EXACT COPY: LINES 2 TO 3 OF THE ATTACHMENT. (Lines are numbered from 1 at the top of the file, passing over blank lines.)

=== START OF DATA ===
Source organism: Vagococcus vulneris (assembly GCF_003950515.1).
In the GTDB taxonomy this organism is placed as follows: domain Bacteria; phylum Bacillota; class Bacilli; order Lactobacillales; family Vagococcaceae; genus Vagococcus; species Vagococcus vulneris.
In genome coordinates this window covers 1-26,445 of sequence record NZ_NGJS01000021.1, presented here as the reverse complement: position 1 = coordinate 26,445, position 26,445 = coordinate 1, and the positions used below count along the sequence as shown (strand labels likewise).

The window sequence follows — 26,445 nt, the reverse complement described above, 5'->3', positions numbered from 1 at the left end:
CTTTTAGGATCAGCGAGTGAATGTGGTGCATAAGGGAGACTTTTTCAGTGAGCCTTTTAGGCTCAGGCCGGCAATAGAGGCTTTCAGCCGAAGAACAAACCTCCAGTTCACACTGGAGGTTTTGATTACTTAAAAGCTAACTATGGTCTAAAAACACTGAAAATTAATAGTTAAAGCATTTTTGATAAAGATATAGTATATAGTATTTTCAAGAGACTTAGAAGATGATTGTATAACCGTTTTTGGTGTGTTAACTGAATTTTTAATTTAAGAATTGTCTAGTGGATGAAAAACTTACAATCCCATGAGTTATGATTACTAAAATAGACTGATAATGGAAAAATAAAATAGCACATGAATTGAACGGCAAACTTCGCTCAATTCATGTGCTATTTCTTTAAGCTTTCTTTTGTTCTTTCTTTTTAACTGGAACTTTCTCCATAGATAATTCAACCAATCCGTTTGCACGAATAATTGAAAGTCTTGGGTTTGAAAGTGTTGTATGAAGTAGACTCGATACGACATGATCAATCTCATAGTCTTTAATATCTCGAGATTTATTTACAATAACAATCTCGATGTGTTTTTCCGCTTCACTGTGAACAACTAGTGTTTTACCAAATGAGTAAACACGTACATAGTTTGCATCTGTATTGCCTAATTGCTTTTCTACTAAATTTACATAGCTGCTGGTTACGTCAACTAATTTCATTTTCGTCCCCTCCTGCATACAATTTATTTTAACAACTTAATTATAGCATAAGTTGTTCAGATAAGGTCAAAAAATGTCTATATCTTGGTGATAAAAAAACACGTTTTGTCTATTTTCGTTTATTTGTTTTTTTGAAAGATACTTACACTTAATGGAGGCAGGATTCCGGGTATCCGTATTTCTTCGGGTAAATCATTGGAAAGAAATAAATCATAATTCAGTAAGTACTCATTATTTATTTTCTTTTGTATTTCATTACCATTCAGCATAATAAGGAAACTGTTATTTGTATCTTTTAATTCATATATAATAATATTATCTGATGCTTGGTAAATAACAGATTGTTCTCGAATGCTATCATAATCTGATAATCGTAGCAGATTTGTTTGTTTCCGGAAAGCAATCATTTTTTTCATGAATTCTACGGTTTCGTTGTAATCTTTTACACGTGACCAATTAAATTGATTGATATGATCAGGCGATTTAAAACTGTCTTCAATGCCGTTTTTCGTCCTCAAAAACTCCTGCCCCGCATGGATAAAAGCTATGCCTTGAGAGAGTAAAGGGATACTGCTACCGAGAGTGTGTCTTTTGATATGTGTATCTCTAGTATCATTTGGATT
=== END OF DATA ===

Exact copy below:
In the GTDB taxonomy this organism is placed as follows: domain Bacteria; phylum Bacillota; class Bacilli; order Lactobacillales; family Vagococcaceae; genus Vagococcus; species Vagococcus vulneris.
In genome coordinates this window covers 1-26,445 of sequence record NZ_NGJS01000021.1, presented here as the reverse complement: position 1 = coordinate 26,445, position 26,445 = coordinate 1, and the positions used below count along the sequence as shown (strand labels likewise).